Our efforts to encourage faculty members to use new technologies such as WebCT involve these steps: 1. Find faculty already doing what you want to help them do. 2. Demonstrate a new and more efficient way to do it. 3. Publicize the successes and how easily they were accomplished. 4. Document carefully and clearly how it was done. 5. Focus on course delivery.
Other steps that should be taken to ensure success involve skipping the manual-use the technology without looking at the user's guide. Chances are, this is what your users will do. You should know what kind of trouble they could get into when they do not use the manual. Other key ideas include learning the technology, talking about it, opening communications, and listening carefully to feedback.
Making new technologies more palatable to reluctant users requires a lot of one-to-one communication and homework. It requires putting on the shoes of the professor and walking a mile or two down the road of course development, even if that is not the focus of your support staff.

ACUTA Journal - Volume 5, Number 2 - Summer 2001
B2B and Directory Services: Opportunities and Challenges
by Todd C. Pickett and Mick McKellar

We're all familiar with directories. We use them everyday, the phone book, a catalog, your local TV Guide, and so on. They provide the means to find out what we want and need to know. The advent of computers expanded the need for and capabilities of directories beyond anything envisioned in the precomputer era.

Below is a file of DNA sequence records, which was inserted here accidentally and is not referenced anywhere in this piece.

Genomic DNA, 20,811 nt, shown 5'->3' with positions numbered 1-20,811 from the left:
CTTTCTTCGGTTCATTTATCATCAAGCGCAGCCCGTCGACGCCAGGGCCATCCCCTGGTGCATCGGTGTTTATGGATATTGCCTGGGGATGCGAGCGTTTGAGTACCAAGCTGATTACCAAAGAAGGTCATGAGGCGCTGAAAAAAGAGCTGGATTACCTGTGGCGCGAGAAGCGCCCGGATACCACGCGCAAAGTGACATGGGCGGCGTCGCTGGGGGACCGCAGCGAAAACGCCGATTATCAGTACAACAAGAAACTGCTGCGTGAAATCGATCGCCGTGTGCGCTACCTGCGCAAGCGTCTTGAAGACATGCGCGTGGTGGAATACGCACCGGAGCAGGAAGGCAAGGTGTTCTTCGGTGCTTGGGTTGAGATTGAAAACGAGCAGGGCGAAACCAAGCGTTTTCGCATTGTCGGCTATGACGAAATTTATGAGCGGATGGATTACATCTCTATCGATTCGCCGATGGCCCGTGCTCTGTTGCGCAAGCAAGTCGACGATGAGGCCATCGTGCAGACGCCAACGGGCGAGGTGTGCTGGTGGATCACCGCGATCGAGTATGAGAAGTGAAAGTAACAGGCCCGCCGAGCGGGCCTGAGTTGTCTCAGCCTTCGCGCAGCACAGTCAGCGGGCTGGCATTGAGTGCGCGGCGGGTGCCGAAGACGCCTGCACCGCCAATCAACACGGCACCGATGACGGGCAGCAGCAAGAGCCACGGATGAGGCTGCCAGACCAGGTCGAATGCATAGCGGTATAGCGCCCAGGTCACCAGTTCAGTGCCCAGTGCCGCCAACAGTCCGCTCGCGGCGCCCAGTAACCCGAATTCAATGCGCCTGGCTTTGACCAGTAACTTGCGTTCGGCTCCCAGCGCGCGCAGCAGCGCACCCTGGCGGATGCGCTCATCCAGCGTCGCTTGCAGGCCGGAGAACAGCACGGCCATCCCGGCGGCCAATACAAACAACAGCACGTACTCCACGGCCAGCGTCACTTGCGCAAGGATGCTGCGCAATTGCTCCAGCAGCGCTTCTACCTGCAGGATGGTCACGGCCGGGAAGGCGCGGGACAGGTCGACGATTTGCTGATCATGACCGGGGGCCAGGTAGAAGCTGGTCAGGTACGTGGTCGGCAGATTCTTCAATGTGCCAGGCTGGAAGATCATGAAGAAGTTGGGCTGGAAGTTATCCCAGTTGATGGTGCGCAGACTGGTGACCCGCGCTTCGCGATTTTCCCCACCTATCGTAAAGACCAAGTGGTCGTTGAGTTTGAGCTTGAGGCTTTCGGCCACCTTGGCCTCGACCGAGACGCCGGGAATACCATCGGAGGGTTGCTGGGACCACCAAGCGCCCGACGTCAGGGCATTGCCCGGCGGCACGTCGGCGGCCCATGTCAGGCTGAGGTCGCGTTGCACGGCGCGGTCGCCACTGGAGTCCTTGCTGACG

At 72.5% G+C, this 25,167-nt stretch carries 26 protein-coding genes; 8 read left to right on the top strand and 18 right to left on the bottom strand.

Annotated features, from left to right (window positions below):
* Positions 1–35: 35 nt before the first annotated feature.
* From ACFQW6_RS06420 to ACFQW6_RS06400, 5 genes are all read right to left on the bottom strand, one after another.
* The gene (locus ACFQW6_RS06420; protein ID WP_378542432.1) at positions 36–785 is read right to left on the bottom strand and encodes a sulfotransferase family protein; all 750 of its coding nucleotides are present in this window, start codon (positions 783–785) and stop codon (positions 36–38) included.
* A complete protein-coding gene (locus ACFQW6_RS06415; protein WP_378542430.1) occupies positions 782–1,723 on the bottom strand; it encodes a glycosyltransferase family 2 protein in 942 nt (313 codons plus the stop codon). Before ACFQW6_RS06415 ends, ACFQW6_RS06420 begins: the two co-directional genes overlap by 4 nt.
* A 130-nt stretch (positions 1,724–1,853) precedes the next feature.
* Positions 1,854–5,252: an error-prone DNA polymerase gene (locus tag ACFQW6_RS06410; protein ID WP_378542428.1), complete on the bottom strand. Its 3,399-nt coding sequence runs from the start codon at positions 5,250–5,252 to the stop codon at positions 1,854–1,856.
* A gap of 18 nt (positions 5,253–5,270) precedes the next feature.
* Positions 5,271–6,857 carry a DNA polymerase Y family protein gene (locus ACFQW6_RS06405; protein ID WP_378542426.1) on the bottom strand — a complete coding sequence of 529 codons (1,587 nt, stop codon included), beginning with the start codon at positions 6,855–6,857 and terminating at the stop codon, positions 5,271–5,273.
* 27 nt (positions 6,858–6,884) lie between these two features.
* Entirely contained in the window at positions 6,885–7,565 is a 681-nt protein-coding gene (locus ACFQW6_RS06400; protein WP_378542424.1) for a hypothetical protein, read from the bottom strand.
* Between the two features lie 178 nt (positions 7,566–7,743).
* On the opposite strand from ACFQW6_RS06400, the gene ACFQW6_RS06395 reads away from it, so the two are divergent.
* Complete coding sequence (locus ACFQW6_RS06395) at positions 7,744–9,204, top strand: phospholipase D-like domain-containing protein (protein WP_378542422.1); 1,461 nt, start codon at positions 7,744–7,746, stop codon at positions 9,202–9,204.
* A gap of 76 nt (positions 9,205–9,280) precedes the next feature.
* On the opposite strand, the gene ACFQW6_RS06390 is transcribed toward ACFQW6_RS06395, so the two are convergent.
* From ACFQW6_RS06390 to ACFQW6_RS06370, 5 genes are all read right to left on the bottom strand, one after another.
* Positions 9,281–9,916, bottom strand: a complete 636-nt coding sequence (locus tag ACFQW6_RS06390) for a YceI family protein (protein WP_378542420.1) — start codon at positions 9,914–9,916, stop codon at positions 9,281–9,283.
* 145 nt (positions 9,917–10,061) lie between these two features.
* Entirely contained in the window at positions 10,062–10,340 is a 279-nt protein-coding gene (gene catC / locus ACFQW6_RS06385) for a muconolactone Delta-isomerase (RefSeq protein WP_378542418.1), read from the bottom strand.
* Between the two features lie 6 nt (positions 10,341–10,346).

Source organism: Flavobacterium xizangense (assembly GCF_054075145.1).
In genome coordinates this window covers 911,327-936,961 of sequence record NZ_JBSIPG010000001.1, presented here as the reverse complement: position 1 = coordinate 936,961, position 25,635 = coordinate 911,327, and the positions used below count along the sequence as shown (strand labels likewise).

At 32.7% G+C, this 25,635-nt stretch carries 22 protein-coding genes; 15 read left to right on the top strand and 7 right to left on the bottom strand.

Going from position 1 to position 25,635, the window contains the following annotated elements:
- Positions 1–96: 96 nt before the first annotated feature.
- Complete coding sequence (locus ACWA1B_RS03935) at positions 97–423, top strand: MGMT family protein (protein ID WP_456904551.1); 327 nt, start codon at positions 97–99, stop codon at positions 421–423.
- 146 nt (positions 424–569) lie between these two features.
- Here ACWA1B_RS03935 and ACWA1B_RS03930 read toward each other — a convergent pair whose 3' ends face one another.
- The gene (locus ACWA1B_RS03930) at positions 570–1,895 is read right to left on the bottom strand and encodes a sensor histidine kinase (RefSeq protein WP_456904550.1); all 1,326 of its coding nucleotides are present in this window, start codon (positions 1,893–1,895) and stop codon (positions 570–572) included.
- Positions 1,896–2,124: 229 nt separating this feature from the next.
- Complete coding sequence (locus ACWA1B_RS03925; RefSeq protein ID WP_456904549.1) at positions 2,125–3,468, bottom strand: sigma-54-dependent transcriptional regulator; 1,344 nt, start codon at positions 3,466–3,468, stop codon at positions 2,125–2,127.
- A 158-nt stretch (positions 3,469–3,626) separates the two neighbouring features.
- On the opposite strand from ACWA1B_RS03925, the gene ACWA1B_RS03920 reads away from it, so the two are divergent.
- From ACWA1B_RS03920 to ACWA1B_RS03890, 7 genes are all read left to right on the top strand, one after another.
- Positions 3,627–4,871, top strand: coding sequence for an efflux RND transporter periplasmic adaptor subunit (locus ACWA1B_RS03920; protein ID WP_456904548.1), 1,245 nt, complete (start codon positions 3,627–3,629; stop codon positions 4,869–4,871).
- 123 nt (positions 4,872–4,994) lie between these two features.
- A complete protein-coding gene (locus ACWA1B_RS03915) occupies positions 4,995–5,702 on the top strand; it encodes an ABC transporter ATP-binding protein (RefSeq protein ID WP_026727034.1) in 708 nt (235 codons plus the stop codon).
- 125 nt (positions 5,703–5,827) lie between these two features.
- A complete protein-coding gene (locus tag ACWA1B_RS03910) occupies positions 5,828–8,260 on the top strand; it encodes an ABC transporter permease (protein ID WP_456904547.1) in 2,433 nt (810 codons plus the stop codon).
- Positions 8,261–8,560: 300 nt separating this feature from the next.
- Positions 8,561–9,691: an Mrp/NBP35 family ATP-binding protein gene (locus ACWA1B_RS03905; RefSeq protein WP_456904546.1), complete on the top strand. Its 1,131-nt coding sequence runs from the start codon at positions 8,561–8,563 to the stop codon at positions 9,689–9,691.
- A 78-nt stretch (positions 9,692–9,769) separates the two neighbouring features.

Just when we were getting comfortable with the computer, enter the Internet. Suddenly, our computing environment consisted not only of our local machine and area network, but also of a diverse, nonhomogeneous ocean of possibilities. With this development, we've added three new terms to the language: intranet, extranet, and B2B.
When technical professionals hear the acronym B2B, they tend to hear the word extranet right along with it. The two are inseparable, unless you want to give the entire Internet access to all your private data. Although extranets provide quite a challenge to build and maintain, they also provide key infrastructure abstractions that allow for building the trust and data exchange relationships between institutions that facilitate B2B transactions.
Typically you would not use directory services if what you need is a general-purpose database. A relational database is more appropriate for transaction-based service with large numbers of updates. A directory service is not a file system. If you need to store huge objects, put them in file storage and create a pointer in your directory service to find the stored objects. Finally, you need to judge whether you really need the complexity and overhead of implementing and extranet to achieve your goals.

ACUTA Journal - Volume 6, Number4 - Winter 2002
Solo: Fifteen Steps to Help One Support Many
By Elwin W. McKellar

The following 15 guidelines and recommendations grew from my experience as the sole application support person for WebCT on the Michigan Tech campus.
1. Recognize and publish your limitations.
2. Make e-mail your front door.
3. Use a trouble-ticket system.
4. Ask faculty members what they want to accomplish online, and create courses with only the necessary tools to accomplish those goals.